A playwright’s launching pad

October 3, 2019   ·   0 Comments

By Dan Needles

The Citizen and I share birthdays and are exactly the same age. The new paper was the brainchild of Tom Claridge and his partner Harry White, another Shelburne native who had been a friend of my family since I was about eight years old. Tom and Harry were going head to head in competition with the old Thomson weekly in Orangeville, The Banner. 

I had just finished a degree in economics at University of Toronto and the only thing I was certain of was that I had no future as an economist. 

Harry came to the family farm in Rosemont looking for my sister to see if she wanted a job and instead he found me surrounded by a motley collection of veal calves, pigs and ducks. He couldn’t believe that I was sitting there with a university education and all the prospects in the world and to his eyes, doing nothing.

“You have to get your ducks in a row,” he said and offered me a job on the spot, writing stories for the Citizen.  

We opened for business in the Broadway Cleaners building on the main street, right beside the Town Hall, in September, with an editor, whose name I conveniently have forgotten, because on the third day, the police came around and picked him up and that was the last we saw of him. 

So Harry turned to me with his big grin and said, “You took some English courses, didn’t you? Do you want to be editor?”

I have a lasting picture in my mind of Harry the salesman, standing by the front window in our new office, in his crisp white shirt and tie and a coffee cup in hand. Absolutely nothing was happening – the phone silent, the copy hook empty and nothing but flyers in the morning mail. With a big smile and a shrug of the shoulders he would say, “I think I’ll take a walk up the street and let a parking brake off and see if I can generate some news.”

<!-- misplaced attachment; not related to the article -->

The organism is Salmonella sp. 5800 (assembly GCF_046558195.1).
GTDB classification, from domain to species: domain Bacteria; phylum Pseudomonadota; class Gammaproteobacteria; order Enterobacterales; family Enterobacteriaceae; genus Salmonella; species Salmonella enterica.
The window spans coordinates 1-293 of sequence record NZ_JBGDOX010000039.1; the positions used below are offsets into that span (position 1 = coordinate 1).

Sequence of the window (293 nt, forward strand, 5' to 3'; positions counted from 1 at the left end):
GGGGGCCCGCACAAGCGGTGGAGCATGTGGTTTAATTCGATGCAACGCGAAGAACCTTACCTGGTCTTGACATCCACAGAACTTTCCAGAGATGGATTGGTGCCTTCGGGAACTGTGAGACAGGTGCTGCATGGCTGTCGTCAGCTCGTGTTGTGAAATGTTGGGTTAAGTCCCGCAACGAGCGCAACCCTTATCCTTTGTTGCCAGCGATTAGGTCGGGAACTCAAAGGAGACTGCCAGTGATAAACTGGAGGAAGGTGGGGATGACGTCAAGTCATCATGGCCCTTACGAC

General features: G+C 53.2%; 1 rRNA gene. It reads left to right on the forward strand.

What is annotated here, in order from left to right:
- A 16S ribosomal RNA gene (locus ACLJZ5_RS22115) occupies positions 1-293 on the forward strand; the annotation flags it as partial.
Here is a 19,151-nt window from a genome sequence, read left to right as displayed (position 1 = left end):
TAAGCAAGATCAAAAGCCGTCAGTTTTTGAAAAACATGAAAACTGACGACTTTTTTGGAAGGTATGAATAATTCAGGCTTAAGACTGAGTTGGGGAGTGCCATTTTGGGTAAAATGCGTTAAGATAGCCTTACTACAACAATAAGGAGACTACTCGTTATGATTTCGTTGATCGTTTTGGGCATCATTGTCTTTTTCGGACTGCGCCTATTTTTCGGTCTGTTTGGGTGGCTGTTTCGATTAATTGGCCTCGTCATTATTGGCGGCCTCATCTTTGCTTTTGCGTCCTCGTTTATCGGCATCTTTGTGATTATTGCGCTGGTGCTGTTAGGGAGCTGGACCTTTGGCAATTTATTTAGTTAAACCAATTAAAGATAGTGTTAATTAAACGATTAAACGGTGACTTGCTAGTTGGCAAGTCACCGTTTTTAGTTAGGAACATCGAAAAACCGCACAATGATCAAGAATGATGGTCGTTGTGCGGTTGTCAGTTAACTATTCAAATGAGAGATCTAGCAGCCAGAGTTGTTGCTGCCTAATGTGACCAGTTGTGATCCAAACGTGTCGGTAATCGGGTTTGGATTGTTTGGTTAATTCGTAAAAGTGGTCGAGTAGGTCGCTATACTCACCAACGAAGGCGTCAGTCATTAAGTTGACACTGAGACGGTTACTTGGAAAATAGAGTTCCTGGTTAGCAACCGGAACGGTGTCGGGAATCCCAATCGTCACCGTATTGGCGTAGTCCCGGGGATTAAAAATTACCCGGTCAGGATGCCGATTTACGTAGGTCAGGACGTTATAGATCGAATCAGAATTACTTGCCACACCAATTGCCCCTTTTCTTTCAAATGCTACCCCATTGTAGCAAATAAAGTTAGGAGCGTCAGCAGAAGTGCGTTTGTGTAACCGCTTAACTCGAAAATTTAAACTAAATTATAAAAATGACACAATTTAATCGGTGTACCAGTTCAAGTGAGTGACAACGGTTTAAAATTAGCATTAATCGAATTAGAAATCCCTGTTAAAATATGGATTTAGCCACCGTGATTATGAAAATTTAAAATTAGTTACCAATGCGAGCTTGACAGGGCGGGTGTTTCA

It was a trick to fill a 16-page newspaper with local news in a town of 7,000 people. There was a strong temptation to lunge for the boiler plate bulletins from the agricultural office about the advance of the alfalfa weevil or planting tips for winter wheat. 

We had contests to think of the silliest headline in a town with no news. “Snow falls on Broadway” or worse, “Still no snow on Broadway”. And, at 23, I really had no opinions worth repeating for the editorial page. 

Tom supplied our opinions like clockwork every week from his berth at the Globe and Mail in Toronto. 

The first week Harry asked, “Why don’t you write a column?” So I wrote out a title, “Letter from Wingfield Farm” and started telling stories about the two- and four-footed characters on the Seventh Line of Mono Township. 

Over the next two years, Harry became the Dear Ed, in that column, reading the first draft, usually Monday morning, a few hours before we went to press. 

Making Harry laugh was my weekly objective. If I could make Harry smile I knew there was a chance someone else out there in the readership would wade through it. There were plenty of opportunities to abandon the effort. Like the time I did a rant about snowmobiles and had the Kinsman Club and the small engine repair shop write irate letters to the editor telling me to go back to news reporting. 

For several years after I left the Citizen I looked back at the experience as an interesting speedbump on the road of life. But then, in 1984, I gathered up the stories from the columns and fashioned them into a stage play, Letter from Wingfield Farm, and so began the Wingfield series which is now the longest running series of stage plays in Canadian theatre history. 

I returned to Broadway soon after to the Theatre Orangeville stage, right next door to the old Broadway Cleaners office, and went on to write 14 plays for them. Tom and Harry continued to be cheerleaders for my work and were delighted that the Citizen, Theatre Orangeville and Dufferin County would prove to be the launching pad for a young playwright and propel me to a national career in the theatre. 

As Harry used to say, “Mighty oaks from little nuts doth grow.” 

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